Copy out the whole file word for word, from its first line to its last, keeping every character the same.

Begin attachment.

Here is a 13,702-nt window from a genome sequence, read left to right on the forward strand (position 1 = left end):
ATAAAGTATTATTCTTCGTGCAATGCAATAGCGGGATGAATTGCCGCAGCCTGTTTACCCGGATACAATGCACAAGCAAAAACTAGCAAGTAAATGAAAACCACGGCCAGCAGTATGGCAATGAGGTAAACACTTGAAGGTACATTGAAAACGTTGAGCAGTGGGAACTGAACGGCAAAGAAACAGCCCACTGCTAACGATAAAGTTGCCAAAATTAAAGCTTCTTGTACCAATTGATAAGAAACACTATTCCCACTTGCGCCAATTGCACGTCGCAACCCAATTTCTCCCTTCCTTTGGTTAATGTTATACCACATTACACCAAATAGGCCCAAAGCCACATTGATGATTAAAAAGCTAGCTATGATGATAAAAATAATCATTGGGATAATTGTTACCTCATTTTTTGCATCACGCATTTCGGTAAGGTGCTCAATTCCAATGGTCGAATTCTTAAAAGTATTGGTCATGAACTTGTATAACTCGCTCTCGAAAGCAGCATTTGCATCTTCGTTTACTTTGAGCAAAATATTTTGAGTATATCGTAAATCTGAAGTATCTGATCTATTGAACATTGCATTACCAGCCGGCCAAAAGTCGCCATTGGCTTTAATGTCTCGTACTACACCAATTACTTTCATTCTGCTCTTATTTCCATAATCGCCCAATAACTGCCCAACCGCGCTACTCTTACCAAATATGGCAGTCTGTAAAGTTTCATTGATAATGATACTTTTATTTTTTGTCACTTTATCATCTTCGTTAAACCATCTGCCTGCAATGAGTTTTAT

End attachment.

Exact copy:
Here is a 13,702-nt window from a genome sequence, read left to right on the forward strand (position 1 = left end):
ATAAAGTATTATTCTTCGTGCAATGCAATAGCGGGATGAATTGCCGCAGCCTGTTTACCCGGATACAATGCACAAGCAAAAACTAGCAAGTAAATGAAAACCACGGCCAGCAGTATGGCAATGAGGTAAACACTTGAAGGTACATTGAAAACGTTGAGCAGTGGGAACTGAACGGCAAAGAAACAGCCCACTGCTAACGATAAAGTTGCCAAAATTAAAGCTTCTTGTACCAATTGATAAGAAACACTATTCCCACTTGCGCCAATTGCACGTCGCAACCCAATTTCTCCCTTCCTTTGGTTAATGTTATACCACATTACACCAAATAGGCCCAAAGCCACATTGATGATTAAAAAGCTAGCTATGATGATAAAAATAATCATTGGGATAATTGTTACCTCATTTTTTGCATCACGCATTTCGGTAAGGTGCTCAATTCCAATGGTCGAATTCTTAAAAGTATTGGTCATGAACTTGTATAACTCGCTCTCGAAAGCAGCATTTGCATCTTCGTTTACTTTGAGCAAAATATTTTGAGTATATCGTAAATCTGAAGTATCTGATCTATTGAACATTGCATTACCAGCCGGCCAAAAGTCGCCATTGGCTTTAATGTCTCGTACTACACCAATTACTTTCATTCTGCTCTTATTTCCATAATCGCCCAATAACTGCCCAACCGCGCTACTCTTACCAAATATGGCAGTCTGTAAAGTTTCATTGATAATGATACTTTTATTTTTTGTCACTTTATCATCTTCGTTAAACCATCTGCCTGCAATGAGTTTTAT